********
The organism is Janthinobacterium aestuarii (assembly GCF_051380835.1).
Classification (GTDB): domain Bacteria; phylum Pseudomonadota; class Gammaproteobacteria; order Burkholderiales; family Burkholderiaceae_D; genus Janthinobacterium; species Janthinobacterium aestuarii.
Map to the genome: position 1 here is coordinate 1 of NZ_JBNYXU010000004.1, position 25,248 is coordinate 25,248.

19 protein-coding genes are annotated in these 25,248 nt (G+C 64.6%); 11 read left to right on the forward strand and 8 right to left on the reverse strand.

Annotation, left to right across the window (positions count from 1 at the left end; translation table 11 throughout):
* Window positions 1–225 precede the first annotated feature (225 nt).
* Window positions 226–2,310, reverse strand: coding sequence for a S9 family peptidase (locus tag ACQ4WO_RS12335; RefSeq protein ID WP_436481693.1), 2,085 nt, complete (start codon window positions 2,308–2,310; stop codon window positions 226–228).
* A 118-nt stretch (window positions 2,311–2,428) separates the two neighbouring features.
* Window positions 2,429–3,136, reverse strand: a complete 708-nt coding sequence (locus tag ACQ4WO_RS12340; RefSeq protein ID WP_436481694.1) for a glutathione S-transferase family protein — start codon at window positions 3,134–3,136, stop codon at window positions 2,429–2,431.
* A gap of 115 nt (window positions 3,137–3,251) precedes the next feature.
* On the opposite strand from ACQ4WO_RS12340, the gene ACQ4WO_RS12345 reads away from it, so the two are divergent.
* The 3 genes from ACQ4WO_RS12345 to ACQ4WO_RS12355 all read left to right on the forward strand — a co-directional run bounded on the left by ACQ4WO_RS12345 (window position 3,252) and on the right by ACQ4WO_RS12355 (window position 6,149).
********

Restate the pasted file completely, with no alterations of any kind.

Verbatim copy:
The organism is Janthinobacterium aestuarii (assembly GCF_051380835.1).
Classification (GTDB): domain Bacteria; phylum Pseudomonadota; class Gammaproteobacteria; order Burkholderiales; family Burkholderiaceae_D; genus Janthinobacterium; species Janthinobacterium aestuarii.
Map to the genome: position 1 here is coordinate 1 of NZ_JBNYXU010000004.1, position 25,248 is coordinate 25,248.

19 protein-coding genes are annotated in these 25,248 nt (G+C 64.6%); 11 read left to right on the forward strand and 8 right to left on the reverse strand.

Annotation, left to right across the window (positions count from 1 at the left end; translation table 11 throughout):
* Window positions 1–225 precede the first annotated feature (225 nt).
* Window positions 226–2,310, reverse strand: coding sequence for a S9 family peptidase (locus tag ACQ4WO_RS12335; RefSeq protein ID WP_436481693.1), 2,085 nt, complete (start codon window positions 2,308–2,310; stop codon window positions 226–228).
* A 118-nt stretch (window positions 2,311–2,428) separates the two neighbouring features.
* Window positions 2,429–3,136, reverse strand: a complete 708-nt coding sequence (locus tag ACQ4WO_RS12340; RefSeq protein ID WP_436481694.1) for a glutathione S-transferase family protein — start codon at window positions 3,134–3,136, stop codon at window positions 2,429–2,431.
* A gap of 115 nt (window positions 3,137–3,251) precedes the next feature.
* On the opposite strand from ACQ4WO_RS12340, the gene ACQ4WO_RS12345 reads away from it, so the two are divergent.
* The 3 genes from ACQ4WO_RS12345 to ACQ4WO_RS12355 all read left to right on the forward strand — a co-directional run bounded on the left by ACQ4WO_RS12345 (window position 3,252) and on the right by ACQ4WO_RS12355 (window position 6,149).